ACROSS the U.S. thousands of protesters took part Thursday in “Day Without Immigrants” events, from marching to boycotting jobs to keeping kids out of school in the hopes of underscoring how migrants form the lifeblood of the country’s economy and society, reports USA Today.
Many shop and restaurant owners in Atlanta, Detroit, Washington, D.C., Philadelphia, Austin, Texas, New Yotk and other major U.S. cities joined the protest by closing their doors in a show of solidarity with their workers. In many places, immigrants marched to demonstrate their role in the nation’s economy.
“I’m here to be the voice of those who can’t speak,” said Erika Montes, 30, who turned out for a march to the White House. “I’m here to show my students and their families, and my friends and family that teachers are supporting them and we are going to make sure they have a safe place.”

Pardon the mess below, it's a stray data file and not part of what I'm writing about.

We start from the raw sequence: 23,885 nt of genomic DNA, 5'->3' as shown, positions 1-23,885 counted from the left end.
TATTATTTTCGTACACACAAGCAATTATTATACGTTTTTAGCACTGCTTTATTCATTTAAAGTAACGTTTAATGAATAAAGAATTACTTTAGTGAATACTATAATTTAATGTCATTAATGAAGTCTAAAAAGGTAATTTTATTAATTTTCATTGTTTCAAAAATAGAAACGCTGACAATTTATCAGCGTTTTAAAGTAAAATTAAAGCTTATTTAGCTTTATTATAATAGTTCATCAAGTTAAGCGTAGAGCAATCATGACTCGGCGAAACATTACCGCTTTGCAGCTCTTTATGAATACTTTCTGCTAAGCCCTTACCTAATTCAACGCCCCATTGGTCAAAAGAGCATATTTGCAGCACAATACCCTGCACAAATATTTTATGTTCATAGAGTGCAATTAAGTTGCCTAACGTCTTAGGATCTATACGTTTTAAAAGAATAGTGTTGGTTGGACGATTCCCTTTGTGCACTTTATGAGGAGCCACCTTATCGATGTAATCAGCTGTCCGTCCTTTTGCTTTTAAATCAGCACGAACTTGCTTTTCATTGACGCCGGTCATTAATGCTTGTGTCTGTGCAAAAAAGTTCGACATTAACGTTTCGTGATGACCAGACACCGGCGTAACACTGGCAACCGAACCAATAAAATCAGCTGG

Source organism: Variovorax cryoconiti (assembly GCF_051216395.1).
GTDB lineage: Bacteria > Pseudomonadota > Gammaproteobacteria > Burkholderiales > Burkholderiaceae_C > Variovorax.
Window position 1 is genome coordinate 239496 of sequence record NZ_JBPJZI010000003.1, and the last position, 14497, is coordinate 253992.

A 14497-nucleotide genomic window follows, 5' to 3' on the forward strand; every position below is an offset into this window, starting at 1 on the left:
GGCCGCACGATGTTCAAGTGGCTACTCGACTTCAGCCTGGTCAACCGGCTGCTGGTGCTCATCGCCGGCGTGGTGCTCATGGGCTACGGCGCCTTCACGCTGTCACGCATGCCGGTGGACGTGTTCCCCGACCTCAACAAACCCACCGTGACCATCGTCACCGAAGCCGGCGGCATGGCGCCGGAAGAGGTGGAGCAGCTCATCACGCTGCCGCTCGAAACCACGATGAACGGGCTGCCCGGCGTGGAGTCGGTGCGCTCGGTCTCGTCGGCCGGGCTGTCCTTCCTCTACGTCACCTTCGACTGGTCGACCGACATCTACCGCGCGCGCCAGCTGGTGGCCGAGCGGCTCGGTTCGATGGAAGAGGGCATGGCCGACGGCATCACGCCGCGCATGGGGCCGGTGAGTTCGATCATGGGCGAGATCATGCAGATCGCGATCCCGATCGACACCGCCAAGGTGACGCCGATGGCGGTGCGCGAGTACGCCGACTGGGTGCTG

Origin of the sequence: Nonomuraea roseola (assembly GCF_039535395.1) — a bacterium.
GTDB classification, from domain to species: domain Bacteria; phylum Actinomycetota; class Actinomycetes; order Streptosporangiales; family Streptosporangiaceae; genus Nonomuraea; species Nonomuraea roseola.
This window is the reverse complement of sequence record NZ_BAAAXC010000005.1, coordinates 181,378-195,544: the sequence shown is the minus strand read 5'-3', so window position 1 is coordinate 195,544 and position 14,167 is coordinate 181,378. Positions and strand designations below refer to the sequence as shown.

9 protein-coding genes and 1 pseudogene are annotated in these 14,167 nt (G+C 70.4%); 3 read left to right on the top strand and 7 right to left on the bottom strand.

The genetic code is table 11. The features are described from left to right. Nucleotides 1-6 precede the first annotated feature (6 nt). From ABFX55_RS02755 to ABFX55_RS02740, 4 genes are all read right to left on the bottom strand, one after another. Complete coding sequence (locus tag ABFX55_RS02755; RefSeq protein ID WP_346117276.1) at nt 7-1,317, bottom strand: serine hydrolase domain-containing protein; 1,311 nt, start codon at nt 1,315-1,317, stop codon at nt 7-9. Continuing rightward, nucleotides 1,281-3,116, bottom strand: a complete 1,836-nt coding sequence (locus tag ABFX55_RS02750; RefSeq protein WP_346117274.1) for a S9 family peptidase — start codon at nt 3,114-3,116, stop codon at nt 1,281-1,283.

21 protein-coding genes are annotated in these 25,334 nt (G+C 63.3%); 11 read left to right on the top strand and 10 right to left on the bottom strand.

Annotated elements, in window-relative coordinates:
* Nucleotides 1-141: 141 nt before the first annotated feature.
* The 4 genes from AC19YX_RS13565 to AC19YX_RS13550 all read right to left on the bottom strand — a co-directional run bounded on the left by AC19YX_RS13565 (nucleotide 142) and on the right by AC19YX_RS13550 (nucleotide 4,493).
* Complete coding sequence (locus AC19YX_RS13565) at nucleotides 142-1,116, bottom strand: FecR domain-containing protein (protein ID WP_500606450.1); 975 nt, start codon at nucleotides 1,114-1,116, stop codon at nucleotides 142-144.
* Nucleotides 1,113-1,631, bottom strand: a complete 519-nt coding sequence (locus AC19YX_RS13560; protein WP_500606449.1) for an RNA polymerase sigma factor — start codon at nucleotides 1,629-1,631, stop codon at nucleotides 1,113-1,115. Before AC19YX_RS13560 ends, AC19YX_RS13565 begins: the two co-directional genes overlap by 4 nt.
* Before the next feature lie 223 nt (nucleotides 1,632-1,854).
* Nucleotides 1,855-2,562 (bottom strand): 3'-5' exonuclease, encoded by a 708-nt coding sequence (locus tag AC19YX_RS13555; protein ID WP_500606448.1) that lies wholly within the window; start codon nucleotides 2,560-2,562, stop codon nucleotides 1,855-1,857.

Coming on the heels of roundups of undocumented immigrants nationwide, organizers urged legal residents as well as undocumented ones to participate in the boycott in response to President Trump’s crackdown on immigration.
Among the White House actions rankling protesters are plans to build a border wall, install a temporary immigration ban on nationals from certain Muslim-majority nations, boost patrol agents to curb illegal immigration and strip federal funding from sanctuary cities that limit cooperation with immigration agents.
Immigrants make up the majority of the 12 million workers in the restaurant industry and up to 70% of those employed in cities like New York and Chicago, according to the Restaurant Opportunities Centers United, which works to improve working conditions. An estimated 1.3 million in the industry are immigrants living in the U.S. illegally, the group said.
In Washington, D.C., Busboys & Poets and more than a dozen other restaurants in the nation’s capital shut down, including the Sweetgreen salad chain. “Our team members are the face of the brand, from the front lines to our kitchen — they’re the backbone of this company and what makes Sweetgreen special,” said co-founders Jonathan Neman, Nicolas Jammet and Nathaniel Ru. “And that’s why we stand with them, today and every day.”